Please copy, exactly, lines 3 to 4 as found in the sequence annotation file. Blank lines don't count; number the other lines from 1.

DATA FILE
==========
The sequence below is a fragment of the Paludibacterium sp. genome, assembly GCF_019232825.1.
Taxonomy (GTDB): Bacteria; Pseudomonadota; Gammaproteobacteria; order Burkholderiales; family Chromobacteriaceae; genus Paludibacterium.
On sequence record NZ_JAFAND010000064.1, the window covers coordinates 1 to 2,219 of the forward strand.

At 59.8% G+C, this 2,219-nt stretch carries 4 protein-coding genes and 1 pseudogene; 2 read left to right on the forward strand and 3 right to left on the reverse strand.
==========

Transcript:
On sequence record NZ_JAFAND010000064.1, the window covers coordinates 1 to 2,219 of the forward strand.

At 59.8% G+C, this 2,219-nt stretch carries 4 protein-coding genes and 1 pseudogene; 2 read left to right on the forward strand and 3 right to left on the reverse strand.